Lost Mountain fire station to go on market

Fire district looks to offset new Carlsborg station costs

Clallam County Fire District 3’s Lost Mountain Fire Station 36 is set to be listed for sale this week.

The station opened in June 1980 at 40 Texas Valley Road, about six miles south of U.S. Highway 101, to serve the Lost Mountain area, and will tentatively be listed for $399,950 through Mark N. McHugh Real Estate, District 3 Fire Chief Justin Grider said in an interview.

Its sale will go towards construction costs for building a new, larger Carlsborg Station 33 at the current Training and Operation Center property at 255 Carlsborg Road.

Fire commissioners previously agreed to sell two pieces of property — 1.96 acres on East Anderson Road for $160,000, and 5.2 acres on the 100 block of Sieberts Creek Road for $175,000 — after determining the locations were no longer ideal for new fire stations.

Their sale proceeds will go towards the Carlsborg station project, too.

The Lost Mountain sale follows unsuccessful efforts to recruit enough active volunteers to keep the station operating. Fire district officials held two public meetings, placed signage and sent out information postcards.

Station 36 hasn’t had an active volunteer since 2021, it’s been without an apparatus for about a decade, and its few annual calls for service to the area are covered by Carlsborg Station 33 with an approximate 8-minute response time, according to fire district staff.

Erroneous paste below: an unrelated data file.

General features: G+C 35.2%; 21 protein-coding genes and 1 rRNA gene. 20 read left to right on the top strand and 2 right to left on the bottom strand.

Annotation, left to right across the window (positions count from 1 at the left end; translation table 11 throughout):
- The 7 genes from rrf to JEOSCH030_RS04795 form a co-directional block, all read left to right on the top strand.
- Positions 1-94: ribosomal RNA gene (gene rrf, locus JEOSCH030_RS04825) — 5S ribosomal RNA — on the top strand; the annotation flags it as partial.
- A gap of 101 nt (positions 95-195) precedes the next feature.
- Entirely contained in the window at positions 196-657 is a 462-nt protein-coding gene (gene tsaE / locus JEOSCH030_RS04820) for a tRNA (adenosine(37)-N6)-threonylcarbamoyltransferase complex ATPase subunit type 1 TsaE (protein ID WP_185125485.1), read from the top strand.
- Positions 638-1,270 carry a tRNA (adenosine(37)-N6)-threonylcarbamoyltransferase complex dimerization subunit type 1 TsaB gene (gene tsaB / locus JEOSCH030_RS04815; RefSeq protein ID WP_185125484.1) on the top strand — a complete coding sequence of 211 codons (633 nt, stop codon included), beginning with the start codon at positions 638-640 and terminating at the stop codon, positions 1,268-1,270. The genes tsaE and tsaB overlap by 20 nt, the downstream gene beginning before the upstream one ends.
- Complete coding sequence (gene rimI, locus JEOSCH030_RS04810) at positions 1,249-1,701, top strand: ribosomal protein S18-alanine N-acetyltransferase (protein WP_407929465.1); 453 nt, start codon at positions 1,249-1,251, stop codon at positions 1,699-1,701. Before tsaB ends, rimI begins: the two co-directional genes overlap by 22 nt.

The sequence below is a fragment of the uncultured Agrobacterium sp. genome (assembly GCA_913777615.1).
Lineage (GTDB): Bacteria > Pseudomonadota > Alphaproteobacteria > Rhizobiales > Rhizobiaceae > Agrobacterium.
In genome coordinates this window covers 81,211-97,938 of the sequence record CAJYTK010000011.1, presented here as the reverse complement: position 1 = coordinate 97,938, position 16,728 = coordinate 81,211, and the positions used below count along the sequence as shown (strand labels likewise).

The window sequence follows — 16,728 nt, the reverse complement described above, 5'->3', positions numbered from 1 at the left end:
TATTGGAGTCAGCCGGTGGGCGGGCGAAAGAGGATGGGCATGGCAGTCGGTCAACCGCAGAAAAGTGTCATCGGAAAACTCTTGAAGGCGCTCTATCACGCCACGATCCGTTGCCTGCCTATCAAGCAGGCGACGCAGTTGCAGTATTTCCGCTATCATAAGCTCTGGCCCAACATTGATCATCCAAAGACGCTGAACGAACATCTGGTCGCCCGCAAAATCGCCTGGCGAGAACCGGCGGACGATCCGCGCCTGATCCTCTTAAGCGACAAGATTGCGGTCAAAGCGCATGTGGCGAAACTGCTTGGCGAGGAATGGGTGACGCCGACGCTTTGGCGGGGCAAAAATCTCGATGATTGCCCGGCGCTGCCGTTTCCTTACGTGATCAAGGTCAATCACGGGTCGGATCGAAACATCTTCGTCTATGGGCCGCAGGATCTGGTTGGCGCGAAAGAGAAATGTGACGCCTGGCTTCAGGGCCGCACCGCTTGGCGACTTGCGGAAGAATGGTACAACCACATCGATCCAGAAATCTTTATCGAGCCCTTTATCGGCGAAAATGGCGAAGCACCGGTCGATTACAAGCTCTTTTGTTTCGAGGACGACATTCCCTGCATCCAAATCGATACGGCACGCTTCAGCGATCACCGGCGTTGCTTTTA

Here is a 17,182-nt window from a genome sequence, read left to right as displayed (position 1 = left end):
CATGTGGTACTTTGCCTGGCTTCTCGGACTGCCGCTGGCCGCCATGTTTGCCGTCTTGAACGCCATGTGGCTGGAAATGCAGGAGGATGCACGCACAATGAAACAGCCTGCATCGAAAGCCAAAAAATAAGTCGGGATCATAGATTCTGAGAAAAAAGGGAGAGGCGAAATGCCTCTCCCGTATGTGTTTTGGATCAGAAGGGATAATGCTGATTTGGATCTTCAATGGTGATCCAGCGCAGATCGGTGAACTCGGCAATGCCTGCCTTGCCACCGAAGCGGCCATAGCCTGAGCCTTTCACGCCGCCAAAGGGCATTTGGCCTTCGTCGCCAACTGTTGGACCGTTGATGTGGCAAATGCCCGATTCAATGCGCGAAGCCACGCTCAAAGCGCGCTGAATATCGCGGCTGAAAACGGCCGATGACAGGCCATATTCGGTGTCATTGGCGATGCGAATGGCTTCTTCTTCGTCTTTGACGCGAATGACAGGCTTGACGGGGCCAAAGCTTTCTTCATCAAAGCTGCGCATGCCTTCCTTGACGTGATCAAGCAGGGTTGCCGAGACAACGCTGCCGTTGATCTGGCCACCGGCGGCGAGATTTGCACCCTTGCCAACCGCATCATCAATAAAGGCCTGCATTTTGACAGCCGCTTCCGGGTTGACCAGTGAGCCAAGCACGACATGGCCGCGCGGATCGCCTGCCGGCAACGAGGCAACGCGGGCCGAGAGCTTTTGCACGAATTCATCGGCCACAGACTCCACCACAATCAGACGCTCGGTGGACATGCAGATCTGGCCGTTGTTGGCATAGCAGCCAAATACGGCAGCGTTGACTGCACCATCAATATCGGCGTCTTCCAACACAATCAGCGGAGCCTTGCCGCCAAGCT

Following the station’s last public outreach meeting, fire commissioner Mike Mingee said he’d consider recommending using some of the Lost Mountain proceeds to purchase a container and some equipment for the Lost Mountain Community Emergency Response Team (CERT) members to use in an emergency.

District officials previously said they’d also save the bell atop the building and donate it to Sequim Museum and Arts.

Grider said building a new Carlsborg station remains a major priority for the district, but first they must pass their levies next year.

“We’re still looking at other options to take the burden off (of the Carlsborg station construction),” he said.

In late May, commissioners directed staff to begin preparing a general levy and an EMS levy lid lifts for voters on Aug. 5, 2025.

Those levies would maintain the district’s services and staffing levels, including 50 active firefighters, and help replace equipment and infrastructure, district staff said.

Commissioners in April were against bringing a construction bond to voters for the Carlsborg station in-part due to the 60% supermajority required and they want to explore other funding options.

The commissioners agreed on June 18 to talk with consultant Liz Loomis about potentially partnering again to help guide the district through the levies’ elections.

District officials recommend partnering with her for up to $72,000, but no decision has been made yet.

She worked with the district in their successful effort in 2018 to renew its general levy rate from $1.26 to $1.50 per $1,000 of assessed value. Voters also passed an EMS levy renewal in 2019 to go from $0.46 to $0.50 per $1,000 of assessed value.

“She would help set up our committees to make sure we’re on the right path and provide insights on what does and doesn’t work,” Grider said.

For next summer’s preliminary proposals, district staff report voters would decide on raising the general levy lid lift from $1.12 to $1.50 per $1,000 assessed value of a home, and the EMS levy from $0.35 to $0.50 per $1,000 assessed valuation.

According to budget totals, the general levy makes up about two-thirds of the district’s budget, and the EMS levy makes up most of the other-third.

On June 18, fire commissioners directed staff to begin gathering relevant statistical information for residents, such as call loads, response times and more.

Staff previously said the fire district is on pace to have a record 9,000 emergency calls this year.

For more about Clallam County Fire District 3, visit ccfd3.org.